COGNITIVE + DIALECTICAL
What Is Cognitive Behavioral Therapy?
Cognitive behavioral therapy (CBT) is a short-term form of psychotherapy directed at present-time issues and based on the idea that the way an individual thinks and feels affects the way he or she behaves. The focus is on problem solving, and the goal is to change clients' thought patterns in order to change their responses to difficult situations. A CBT approach can be applied to a wide range of mental health issues and conditions.
When It's Used
CBT is appropriate for children, adolescents, and adults and for individuals, families, and couples. It has been found to be highly or moderately effective in the treatment of depression, generalized anxiety disorder, post-traumatic stress disorder, general stress, anger issues, panic disorders, agoraphobia, social phobia, eating disorders, marital difficulties, obsessive-compulsive disorder, and childhood anxiety and depressive disorders. CBT may also be effective as an intervention for chronic pain conditions and associated distress.
What to Expect
In CBT you will first learn to identify painful and upsetting thoughts you have about current problems and to determine whether or not these thoughts are realistic. If these thoughts are deemed unrealistic, you will learn skills that help you change your thinking patterns so they are more accurate with respect to a given situation. Once your perspective is more realistic, the therapist can help you determine an appropriate course of action. You will probably get “homework” to do between sessions. That work may include exercises that will help you learn to apply the skills and solutions you come up with in therapy to the way you think and act in your day-to-day life.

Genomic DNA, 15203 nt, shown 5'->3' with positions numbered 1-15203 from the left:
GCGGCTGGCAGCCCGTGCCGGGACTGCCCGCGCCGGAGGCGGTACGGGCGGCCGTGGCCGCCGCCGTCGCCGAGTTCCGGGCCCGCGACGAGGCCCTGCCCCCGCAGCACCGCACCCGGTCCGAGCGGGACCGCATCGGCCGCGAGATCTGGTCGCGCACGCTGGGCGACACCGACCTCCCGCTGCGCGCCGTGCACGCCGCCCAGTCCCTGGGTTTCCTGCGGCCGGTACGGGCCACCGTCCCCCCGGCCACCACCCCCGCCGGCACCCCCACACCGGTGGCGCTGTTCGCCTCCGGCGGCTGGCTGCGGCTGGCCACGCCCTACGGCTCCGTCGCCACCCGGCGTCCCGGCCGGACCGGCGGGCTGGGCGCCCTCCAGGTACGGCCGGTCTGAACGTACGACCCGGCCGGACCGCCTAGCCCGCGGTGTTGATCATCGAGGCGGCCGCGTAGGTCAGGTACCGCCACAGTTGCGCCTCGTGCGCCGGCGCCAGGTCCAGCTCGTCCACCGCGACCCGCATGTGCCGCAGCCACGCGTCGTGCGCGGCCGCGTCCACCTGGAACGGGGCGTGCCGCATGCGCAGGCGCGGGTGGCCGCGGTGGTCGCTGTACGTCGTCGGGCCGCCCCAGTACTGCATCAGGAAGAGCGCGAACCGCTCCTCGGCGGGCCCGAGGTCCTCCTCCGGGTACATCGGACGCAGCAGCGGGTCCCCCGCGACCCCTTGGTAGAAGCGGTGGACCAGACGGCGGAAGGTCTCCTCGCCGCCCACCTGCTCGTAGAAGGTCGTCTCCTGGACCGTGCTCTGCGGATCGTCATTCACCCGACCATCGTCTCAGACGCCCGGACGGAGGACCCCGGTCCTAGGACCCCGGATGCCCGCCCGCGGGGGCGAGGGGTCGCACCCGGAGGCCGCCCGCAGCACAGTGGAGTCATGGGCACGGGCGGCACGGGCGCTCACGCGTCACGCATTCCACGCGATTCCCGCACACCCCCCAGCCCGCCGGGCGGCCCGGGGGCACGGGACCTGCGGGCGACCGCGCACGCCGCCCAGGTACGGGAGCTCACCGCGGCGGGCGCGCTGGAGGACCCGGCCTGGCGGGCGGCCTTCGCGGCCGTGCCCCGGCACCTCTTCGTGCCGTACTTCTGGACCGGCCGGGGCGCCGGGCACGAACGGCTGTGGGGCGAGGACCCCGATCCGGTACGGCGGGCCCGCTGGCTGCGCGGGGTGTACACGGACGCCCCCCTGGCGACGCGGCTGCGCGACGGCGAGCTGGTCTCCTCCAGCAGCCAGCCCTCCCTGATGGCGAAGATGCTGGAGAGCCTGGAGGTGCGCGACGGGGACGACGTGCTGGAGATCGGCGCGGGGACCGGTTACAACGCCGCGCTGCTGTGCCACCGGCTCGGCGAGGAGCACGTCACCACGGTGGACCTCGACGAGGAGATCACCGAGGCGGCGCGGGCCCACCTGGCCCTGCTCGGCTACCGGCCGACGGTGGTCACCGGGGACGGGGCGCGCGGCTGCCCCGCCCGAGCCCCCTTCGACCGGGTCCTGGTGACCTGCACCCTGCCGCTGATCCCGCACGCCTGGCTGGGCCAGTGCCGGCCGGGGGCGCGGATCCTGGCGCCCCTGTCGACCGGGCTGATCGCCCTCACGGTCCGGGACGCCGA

How It Works
CBT integrates behavioral theories and cognitive theories to conclude that the way people perceive a situation determines their reaction more than the actual reality of the situation does. When a person is distressed or discouraged, his or her view of an experience may not be realistic. Changing the way clients think and see the world can change their responses to circumstances. CBT is rooted in the present, so the therapist will initially ask clients what is going on in their mind at that moment, so as to identify distressing thoughts and feelings. The therapist will then explore whether or not these thoughts and feelings are productive or even valid. The goal of CBT is to get clients actively involved in their own treatment plan so they understand that the way to improve their lives is to adjust their thinking and their approach to everyday situations.
What Is Dialectical Behavior Therapy?
Dialectical behavior therapy (DBT) provides clients with new skills to manage painful emotions and decrease conflict in relationships. DBT specifically focuses on providing therapeutic skills in four key areas. First, mindfulness focuses on improving an individual's ability to accept and be present in the current moment. Second, distress tolerance is geared toward increasing a person’s tolerance of negative emotion, rather than trying to escape from it. Third, emotion regulation covers strategies to manage and change intense emotions that are causing problems in a person’s life. Fourth, interpersonal effectiveness consists of techniques that allow a person to communicate with others in a way that is assertive, maintains self-respect, and strengthens relationships.